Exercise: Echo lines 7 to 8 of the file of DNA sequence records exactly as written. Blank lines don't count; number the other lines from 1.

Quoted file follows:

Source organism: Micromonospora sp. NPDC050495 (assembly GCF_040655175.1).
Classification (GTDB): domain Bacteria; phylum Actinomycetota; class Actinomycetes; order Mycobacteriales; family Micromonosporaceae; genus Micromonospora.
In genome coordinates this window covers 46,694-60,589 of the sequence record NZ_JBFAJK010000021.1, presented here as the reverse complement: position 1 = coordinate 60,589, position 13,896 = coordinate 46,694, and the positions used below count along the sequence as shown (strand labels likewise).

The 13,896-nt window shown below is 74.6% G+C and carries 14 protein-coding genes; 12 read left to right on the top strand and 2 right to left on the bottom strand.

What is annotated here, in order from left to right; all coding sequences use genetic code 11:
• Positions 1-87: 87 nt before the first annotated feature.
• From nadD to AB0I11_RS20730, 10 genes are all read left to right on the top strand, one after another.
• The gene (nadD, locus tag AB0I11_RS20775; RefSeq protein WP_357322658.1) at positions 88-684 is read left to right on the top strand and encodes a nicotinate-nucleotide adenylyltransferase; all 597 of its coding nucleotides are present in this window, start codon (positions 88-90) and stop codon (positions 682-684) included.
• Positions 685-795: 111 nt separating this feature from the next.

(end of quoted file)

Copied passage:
• From nadD to AB0I11_RS20730, 10 genes are all read left to right on the top strand, one after another.
• The gene (nadD, locus tag AB0I11_RS20775; RefSeq protein WP_357322658.1) at positions 88-684 is read left to right on the top strand and encodes a nicotinate-nucleotide adenylyltransferase; all 597 of its coding nucleotides are present in this window, start codon (positions 88-90) and stop codon (positions 682-684) included.